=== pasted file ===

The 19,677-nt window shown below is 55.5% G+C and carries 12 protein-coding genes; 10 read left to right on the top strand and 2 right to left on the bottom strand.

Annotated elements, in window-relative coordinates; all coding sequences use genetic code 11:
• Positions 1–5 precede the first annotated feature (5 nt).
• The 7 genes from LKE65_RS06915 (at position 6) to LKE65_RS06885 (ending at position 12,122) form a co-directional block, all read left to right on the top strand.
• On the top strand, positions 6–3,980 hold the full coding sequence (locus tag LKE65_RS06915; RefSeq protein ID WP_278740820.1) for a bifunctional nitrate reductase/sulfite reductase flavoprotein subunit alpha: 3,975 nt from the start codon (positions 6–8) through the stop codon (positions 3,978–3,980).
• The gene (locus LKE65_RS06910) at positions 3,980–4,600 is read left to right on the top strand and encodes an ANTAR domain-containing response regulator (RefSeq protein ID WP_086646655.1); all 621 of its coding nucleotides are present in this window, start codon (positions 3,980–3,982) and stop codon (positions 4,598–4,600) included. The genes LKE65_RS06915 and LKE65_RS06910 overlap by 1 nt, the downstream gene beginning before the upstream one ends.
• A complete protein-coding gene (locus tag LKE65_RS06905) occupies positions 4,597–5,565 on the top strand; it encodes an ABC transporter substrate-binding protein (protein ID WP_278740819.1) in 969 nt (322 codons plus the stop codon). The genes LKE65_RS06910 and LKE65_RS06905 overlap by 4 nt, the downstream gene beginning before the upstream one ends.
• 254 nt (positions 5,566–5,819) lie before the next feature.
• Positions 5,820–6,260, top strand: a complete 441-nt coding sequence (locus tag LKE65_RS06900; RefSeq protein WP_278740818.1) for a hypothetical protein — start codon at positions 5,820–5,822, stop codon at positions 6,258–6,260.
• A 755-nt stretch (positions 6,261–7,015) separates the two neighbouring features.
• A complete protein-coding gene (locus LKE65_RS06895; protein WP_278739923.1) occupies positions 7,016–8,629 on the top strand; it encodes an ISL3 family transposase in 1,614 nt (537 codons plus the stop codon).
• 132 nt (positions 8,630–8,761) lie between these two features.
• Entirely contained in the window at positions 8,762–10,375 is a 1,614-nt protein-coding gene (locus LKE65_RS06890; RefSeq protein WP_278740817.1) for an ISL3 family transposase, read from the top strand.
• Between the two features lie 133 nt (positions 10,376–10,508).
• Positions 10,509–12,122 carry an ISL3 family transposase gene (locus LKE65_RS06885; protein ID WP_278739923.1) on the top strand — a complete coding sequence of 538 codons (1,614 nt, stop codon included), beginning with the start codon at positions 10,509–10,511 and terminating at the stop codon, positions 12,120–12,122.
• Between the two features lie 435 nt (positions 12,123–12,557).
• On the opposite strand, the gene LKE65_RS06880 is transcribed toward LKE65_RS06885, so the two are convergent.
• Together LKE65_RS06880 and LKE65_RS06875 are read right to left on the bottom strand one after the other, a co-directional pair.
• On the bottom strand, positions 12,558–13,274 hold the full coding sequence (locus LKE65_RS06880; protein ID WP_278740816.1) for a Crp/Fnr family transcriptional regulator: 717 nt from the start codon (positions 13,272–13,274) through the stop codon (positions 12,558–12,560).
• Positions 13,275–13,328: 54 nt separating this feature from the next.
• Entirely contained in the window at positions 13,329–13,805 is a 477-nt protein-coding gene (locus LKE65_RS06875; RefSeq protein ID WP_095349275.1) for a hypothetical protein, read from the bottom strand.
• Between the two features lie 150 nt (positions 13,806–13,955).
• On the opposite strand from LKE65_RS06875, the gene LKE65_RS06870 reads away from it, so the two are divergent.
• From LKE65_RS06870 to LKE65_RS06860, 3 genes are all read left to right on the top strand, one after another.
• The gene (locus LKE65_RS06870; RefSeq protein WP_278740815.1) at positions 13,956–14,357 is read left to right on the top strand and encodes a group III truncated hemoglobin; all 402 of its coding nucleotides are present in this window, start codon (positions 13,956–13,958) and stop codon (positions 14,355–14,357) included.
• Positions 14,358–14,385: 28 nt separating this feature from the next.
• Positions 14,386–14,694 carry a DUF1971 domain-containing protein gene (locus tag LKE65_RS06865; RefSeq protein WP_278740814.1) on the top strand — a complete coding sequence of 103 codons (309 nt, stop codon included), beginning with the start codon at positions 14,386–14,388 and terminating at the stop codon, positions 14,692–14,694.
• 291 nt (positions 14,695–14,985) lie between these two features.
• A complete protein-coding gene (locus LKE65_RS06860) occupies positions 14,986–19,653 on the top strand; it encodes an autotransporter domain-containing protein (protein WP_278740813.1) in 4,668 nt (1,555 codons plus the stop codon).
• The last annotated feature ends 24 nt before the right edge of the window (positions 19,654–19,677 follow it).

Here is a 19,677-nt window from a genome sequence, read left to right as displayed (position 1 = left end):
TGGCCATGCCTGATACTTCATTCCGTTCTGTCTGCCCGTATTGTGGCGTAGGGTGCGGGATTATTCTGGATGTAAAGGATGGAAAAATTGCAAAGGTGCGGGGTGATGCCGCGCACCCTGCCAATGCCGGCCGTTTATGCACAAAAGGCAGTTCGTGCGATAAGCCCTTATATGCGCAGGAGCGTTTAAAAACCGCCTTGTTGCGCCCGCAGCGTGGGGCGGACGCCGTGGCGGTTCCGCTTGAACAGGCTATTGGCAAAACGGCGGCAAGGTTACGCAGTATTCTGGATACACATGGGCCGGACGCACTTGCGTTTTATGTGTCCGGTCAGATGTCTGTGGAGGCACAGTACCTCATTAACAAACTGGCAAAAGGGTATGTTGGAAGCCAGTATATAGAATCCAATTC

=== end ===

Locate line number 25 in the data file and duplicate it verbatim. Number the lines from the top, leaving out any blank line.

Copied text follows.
• The gene (locus LKE65_RS06870; RefSeq protein WP_278740815.1) at positions 13,956–14,357 is read left to right on the top strand and encodes a group III truncated hemoglobin; all 402 of its coding nucleotides are present in this window, start codon (positions 13,956–13,958) and stop codon (positions 14,355–14,357) included.